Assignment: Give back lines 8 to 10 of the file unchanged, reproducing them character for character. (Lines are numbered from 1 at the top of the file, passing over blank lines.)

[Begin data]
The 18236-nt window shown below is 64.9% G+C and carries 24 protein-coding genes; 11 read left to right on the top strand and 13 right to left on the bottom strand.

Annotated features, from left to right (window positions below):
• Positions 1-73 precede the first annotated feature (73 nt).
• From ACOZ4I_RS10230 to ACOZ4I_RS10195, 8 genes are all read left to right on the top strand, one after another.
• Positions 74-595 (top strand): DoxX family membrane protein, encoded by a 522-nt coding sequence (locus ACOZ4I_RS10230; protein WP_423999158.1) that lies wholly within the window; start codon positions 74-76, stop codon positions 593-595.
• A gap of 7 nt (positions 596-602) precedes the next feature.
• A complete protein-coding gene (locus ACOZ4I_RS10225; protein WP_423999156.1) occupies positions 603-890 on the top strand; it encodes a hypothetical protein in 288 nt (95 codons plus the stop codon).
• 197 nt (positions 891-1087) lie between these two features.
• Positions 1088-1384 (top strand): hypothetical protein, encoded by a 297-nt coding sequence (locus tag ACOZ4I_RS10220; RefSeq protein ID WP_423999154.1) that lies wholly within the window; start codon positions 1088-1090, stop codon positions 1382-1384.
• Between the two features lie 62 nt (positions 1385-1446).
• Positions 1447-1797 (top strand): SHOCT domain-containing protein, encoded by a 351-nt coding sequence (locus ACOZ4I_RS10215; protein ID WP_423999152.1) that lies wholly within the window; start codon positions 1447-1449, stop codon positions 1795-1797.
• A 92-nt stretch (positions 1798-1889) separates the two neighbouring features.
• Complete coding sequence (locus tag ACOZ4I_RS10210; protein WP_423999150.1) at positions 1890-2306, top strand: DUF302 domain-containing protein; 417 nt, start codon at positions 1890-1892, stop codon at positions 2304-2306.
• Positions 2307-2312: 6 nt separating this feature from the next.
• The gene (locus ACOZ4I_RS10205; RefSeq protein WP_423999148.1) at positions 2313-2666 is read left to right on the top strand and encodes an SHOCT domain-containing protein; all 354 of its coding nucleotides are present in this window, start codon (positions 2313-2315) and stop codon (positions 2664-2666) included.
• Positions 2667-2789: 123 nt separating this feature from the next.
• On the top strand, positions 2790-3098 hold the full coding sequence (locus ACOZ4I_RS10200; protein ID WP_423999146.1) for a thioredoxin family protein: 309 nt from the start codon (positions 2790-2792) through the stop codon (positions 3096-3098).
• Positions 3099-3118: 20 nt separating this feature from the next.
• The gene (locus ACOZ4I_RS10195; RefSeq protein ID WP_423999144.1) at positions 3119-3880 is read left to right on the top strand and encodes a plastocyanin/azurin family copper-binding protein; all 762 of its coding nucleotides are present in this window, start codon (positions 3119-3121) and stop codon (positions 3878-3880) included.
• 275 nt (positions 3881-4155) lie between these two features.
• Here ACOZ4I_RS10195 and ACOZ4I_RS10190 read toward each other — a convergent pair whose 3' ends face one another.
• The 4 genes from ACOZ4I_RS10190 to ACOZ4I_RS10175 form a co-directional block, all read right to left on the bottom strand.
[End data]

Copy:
• 197 nt (positions 891-1087) lie between these two features.
• Positions 1088-1384 (top strand): hypothetical protein, encoded by a 297-nt coding sequence (locus tag ACOZ4I_RS10220; RefSeq protein ID WP_423999154.1) that lies wholly within the window; start codon positions 1088-1090, stop codon positions 1382-1384.
• Between the two features lie 62 nt (positions 1385-1446).